It took until almost 4 a.m. Tuesday for the National Electoral Commission to release the first batch of preliminary results for the Rwanda election. But everyone already knew what the result would be a long time ago.
With one-third of Rwanda’s districts counted after polls closed at 3 p.m. Monday, incumbent President Paul Kagame has 92.9 percent of the vote. His nearest contender had 4.9 percent.
Full preliminary tallies aren't expected until tomorrow, but that didn't stop Kagame supporters from celebrating the victory last night.
Tens of thousands packed into Kigali’s main soccer stadium and danced ecstatically to his campaigns pop-song anthem, “Tora Kagame,” which means “Vote Kagame” in the local language, Kinyarwanda. When Kagame arrived after midnight – waving his baseball cap and dancing robotically – the crowd surged forward, cheering their candidate like he had already won.
His supporters argue that Kagame's crushing victory represents real popular support for the leader who has transformed this country into what some call the Singapore of Africa. But opponents say the elections were sown up months ago, when genuine opposition was stifled. Some opposition parties were barred from running, independent newspapers were shut down, and critics of Kagame were arrested. One journalist and one opposition leader were also killed in Rwanda in recent weeks, although Kagame's government denies having anything to do with the killings.
African Union observers say vote was clean ...
At a press conference several hours after polls closed, African Union observers – never known for being overly critical – said that the election had been run with typical Rwandan efficiency and that there was no evidence of irregularities.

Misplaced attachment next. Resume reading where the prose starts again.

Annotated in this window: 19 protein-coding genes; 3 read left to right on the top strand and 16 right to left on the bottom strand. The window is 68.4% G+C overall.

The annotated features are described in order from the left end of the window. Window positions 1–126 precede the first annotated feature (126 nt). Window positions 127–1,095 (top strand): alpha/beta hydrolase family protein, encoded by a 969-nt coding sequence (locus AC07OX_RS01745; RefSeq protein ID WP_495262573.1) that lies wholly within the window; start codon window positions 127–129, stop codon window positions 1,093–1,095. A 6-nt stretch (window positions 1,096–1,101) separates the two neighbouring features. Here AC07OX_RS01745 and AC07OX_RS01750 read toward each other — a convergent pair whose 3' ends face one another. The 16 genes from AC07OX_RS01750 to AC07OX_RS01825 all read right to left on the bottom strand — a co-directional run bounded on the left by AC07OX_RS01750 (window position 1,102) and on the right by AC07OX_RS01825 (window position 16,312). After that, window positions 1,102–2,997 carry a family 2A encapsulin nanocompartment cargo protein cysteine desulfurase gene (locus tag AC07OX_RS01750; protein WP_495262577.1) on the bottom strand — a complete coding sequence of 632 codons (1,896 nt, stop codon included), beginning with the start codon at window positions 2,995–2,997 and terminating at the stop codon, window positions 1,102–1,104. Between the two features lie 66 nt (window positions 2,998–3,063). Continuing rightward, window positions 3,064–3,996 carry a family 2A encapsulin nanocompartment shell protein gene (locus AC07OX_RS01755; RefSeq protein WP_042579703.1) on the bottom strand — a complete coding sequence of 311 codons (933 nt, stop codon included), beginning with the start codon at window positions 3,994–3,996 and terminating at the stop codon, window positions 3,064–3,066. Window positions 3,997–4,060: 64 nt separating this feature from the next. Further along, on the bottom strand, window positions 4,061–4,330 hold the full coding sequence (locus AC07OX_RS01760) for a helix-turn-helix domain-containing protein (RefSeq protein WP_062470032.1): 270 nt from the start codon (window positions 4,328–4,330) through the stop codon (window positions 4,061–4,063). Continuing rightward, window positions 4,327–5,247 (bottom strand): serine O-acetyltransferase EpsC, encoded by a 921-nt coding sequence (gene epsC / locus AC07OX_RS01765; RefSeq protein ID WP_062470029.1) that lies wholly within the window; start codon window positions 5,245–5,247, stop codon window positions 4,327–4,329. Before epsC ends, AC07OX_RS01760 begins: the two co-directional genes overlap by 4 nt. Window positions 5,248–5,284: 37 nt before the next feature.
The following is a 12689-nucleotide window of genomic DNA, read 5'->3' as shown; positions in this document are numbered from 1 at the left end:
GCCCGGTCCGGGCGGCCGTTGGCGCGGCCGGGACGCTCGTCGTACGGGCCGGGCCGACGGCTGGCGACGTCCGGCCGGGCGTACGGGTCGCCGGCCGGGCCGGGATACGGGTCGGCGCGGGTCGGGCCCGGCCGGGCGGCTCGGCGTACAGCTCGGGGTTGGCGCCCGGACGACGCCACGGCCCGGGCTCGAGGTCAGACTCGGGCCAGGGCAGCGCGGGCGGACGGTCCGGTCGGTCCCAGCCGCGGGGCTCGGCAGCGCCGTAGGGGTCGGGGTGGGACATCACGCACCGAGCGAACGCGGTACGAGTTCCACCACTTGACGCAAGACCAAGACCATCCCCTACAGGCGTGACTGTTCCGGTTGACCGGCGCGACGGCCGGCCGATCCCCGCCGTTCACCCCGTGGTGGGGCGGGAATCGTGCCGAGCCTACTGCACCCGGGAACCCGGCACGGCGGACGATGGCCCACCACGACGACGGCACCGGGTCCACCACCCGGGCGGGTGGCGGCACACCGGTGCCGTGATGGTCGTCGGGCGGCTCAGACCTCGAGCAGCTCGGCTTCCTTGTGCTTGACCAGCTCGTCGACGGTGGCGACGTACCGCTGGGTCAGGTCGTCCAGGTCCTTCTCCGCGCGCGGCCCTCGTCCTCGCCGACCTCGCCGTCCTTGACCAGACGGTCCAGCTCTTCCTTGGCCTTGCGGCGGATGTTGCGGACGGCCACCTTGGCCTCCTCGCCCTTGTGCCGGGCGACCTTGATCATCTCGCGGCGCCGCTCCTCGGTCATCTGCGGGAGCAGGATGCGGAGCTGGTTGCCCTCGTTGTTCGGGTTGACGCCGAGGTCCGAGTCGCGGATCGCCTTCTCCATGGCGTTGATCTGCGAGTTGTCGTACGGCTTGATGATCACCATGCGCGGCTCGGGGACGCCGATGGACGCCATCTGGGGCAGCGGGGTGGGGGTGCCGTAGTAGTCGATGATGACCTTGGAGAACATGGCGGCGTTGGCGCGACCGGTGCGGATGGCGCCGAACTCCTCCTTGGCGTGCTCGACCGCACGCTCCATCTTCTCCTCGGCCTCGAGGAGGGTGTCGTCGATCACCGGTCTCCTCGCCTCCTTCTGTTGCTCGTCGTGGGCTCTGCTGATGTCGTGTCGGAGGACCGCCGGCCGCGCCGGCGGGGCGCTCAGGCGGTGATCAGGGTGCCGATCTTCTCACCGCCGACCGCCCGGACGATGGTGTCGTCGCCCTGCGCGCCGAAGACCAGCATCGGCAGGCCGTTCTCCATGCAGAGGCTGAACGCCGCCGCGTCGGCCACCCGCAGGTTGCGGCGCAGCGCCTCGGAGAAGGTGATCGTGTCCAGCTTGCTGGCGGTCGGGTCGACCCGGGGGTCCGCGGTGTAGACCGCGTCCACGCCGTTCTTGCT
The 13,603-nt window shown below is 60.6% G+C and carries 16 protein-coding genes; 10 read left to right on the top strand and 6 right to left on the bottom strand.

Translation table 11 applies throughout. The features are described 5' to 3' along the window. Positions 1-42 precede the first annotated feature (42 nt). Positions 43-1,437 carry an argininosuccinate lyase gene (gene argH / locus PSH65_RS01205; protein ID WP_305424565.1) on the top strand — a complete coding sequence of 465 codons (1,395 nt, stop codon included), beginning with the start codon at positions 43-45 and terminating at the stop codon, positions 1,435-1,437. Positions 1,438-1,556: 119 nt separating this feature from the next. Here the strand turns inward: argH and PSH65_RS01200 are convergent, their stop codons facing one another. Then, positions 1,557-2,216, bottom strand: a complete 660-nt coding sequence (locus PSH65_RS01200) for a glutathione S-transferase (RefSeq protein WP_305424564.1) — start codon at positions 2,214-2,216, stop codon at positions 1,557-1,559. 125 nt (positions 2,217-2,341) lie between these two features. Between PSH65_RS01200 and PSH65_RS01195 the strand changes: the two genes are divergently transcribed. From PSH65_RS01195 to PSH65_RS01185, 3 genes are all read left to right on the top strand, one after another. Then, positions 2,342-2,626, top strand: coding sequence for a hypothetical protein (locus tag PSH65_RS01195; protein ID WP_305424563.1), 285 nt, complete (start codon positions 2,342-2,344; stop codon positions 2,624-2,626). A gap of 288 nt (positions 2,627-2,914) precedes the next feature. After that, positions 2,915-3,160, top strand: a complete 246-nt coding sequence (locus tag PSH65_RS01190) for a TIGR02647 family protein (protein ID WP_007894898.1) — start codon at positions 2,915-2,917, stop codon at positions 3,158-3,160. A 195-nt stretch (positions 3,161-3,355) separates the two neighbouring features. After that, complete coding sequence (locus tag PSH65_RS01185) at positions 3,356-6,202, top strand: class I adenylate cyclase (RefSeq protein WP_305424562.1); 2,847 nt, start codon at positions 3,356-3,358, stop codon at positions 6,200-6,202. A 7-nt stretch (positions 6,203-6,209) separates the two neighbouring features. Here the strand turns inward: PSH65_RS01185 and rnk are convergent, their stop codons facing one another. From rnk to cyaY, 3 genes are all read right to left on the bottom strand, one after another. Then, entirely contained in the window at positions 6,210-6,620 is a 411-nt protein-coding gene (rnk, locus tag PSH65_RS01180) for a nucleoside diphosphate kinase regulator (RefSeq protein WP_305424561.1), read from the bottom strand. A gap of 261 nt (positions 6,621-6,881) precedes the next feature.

Only the second presidential elections in Rwanda since the 1994 genocide, the Rwandan electorate had shown great “political maturity” as they queued patiently to cast their votes, African Union observers said.
While election observers gave the polls an initial clean bill of health, there were claims that some voters had been woken up the night before the election, marched to the polling station and forced to vote for Kagame before voting officially opened.
... but was it fair?
While most international observers agreed that the elections were technically sound, some western delegations seemed to have accepted that the results were a foregone conclusion and sent drastically reduced observer missions.
There was broad agreement that the barring of outspoken opposition parties and closure of critical media had cast a shadow over the elections.
"The fact that the four opposition candidates were all drawn from the governing coalition meant there was a lack of critical opposition voices," said Salim Ahmed Salim, head of the Commonwealth observer group. Last year, Rwanda became only the second country that wasn't a former British colony to join the Commonwealth.
Salim said that Rwanda "needs to address issues of political participation and greater media freedom" if it was going to meet key benchmarks for democratic elections.
Forced to vote Kagame?
In a village an hour outside Kigali, one local leader and member of Kagame's ruling Rwanda Patriotic Front (RPF), who refused to give his name and asked that the name of the village be withheld, recounted how he had been told at a meeting with army and government officials ahead of the elections to rig the vote.
Backed up by another local RPF member, who also said he was involved, the local leader said that men with microphones and improvised drums had gone from house to house at 11 p.m. the evening before the elections telling voters to go to the polls. By 1:30 a.m. on Monday – hours before polls were supposed to open – they were already voting. People were forced to put their thumb-print next to Kagame’s picture, he said.
Rwandan election officials denied that any polling stations had opened early. And why Kagame would have had to rig the vote – when even some of his most vocal opponents say he would never have lost – is mildly mystifying.
Instead, in the run-up to the polls some analysts were even speculating that officials might have to massage Kagame’s final tally down, to counter outside concerns about democracy and bolster his feeble opposition.
And if initial results prove correct and Kagame scores less than 93 percent, that might just be right.
In the 2003 elections, he won over 95 percent of the vote.